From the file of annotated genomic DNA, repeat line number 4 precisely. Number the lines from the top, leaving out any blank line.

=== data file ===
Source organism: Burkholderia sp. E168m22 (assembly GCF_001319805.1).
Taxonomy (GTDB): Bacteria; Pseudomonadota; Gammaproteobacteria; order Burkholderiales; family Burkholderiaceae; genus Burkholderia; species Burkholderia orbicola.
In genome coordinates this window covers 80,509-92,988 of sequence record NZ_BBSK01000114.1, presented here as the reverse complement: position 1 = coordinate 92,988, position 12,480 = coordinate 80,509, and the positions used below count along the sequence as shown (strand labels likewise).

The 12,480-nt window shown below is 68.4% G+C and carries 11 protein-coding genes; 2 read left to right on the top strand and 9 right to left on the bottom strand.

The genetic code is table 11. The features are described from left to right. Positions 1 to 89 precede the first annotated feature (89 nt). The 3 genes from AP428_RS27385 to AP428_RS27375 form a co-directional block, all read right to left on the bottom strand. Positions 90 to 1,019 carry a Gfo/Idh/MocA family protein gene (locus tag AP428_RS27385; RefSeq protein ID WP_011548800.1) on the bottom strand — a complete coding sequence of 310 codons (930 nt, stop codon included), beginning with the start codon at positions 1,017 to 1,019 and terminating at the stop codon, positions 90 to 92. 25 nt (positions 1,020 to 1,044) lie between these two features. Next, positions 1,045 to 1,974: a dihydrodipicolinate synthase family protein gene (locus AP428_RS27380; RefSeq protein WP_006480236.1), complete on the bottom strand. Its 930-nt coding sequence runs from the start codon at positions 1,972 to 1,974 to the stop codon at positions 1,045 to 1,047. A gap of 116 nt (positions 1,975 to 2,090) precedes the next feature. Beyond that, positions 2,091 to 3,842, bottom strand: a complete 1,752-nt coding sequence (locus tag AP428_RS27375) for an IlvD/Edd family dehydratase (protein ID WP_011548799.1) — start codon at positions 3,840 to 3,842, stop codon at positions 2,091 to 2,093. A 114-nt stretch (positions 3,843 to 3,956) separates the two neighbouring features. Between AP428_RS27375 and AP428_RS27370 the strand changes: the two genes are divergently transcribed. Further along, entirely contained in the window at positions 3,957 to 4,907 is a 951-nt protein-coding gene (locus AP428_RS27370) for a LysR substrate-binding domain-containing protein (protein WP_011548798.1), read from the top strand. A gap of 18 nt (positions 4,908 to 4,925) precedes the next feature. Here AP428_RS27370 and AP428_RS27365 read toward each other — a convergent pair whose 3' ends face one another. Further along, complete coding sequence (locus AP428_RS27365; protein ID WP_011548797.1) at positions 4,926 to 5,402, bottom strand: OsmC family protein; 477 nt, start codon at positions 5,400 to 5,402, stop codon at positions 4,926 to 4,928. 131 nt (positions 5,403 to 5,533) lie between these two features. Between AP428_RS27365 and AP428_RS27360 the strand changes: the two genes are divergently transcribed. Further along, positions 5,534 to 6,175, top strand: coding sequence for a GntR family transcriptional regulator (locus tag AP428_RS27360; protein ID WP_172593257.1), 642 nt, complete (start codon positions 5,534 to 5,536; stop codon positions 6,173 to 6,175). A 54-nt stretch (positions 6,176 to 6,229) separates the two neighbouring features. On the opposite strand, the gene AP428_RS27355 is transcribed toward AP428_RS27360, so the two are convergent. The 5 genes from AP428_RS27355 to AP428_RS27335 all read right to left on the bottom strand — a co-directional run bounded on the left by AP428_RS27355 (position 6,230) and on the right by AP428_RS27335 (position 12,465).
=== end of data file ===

The 12,480-nt window shown below is 68.4% G+C and carries 11 protein-coding genes; 2 read left to right on the top strand and 9 right to left on the bottom strand.